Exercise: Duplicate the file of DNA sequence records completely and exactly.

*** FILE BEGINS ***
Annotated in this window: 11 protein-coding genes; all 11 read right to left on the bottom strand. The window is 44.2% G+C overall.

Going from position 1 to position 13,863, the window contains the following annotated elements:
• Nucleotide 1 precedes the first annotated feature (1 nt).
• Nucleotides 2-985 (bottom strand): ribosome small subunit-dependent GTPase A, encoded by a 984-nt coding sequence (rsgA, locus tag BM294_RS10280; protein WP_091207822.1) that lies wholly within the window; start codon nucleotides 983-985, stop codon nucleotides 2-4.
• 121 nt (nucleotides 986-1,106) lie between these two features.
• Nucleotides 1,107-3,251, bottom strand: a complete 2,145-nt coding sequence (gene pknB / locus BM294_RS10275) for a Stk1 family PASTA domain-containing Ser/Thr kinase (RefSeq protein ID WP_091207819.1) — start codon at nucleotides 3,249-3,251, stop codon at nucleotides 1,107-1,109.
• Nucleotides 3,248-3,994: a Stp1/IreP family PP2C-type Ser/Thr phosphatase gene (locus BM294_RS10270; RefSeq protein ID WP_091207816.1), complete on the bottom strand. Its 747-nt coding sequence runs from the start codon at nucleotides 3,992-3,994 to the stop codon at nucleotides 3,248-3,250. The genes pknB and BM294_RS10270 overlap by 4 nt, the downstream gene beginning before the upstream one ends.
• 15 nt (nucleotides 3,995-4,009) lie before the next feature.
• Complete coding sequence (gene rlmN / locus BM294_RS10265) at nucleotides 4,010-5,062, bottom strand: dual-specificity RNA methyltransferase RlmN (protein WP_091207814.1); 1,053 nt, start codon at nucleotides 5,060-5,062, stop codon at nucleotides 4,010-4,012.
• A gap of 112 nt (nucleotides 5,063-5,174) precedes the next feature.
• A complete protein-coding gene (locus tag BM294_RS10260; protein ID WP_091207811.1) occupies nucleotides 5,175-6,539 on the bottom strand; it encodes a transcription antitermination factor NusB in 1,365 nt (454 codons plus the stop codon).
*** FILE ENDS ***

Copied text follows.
Annotated in this window: 11 protein-coding genes; all 11 read right to left on the bottom strand. The window is 44.2% G+C overall.

Going from position 1 to position 13,863, the window contains the following annotated elements:
• Nucleotide 1 precedes the first annotated feature (1 nt).
• Nucleotides 2-985 (bottom strand): ribosome small subunit-dependent GTPase A, encoded by a 984-nt coding sequence (rsgA, locus tag BM294_RS10280; protein WP_091207822.1) that lies wholly within the window; start codon nucleotides 983-985, stop codon nucleotides 2-4.
• 121 nt (nucleotides 986-1,106) lie between these two features.
• Nucleotides 1,107-3,251, bottom strand: a complete 2,145-nt coding sequence (gene pknB / locus BM294_RS10275) for a Stk1 family PASTA domain-containing Ser/Thr kinase (RefSeq protein ID WP_091207819.1) — start codon at nucleotides 3,249-3,251, stop codon at nucleotides 1,107-1,109.
• Nucleotides 3,248-3,994: a Stp1/IreP family PP2C-type Ser/Thr phosphatase gene (locus BM294_RS10270; RefSeq protein ID WP_091207816.1), complete on the bottom strand. Its 747-nt coding sequence runs from the start codon at nucleotides 3,992-3,994 to the stop codon at nucleotides 3,248-3,250. The genes pknB and BM294_RS10270 overlap by 4 nt, the downstream gene beginning before the upstream one ends.
• 15 nt (nucleotides 3,995-4,009) lie before the next feature.
• Complete coding sequence (gene rlmN / locus BM294_RS10265) at nucleotides 4,010-5,062, bottom strand: dual-specificity RNA methyltransferase RlmN (protein WP_091207814.1); 1,053 nt, start codon at nucleotides 5,060-5,062, stop codon at nucleotides 4,010-4,012.
• A gap of 112 nt (nucleotides 5,063-5,174) precedes the next feature.
• A complete protein-coding gene (locus tag BM294_RS10260; protein ID WP_091207811.1) occupies nucleotides 5,175-6,539 on the bottom strand; it encodes a transcription antitermination factor NusB in 1,365 nt (454 codons plus the stop codon).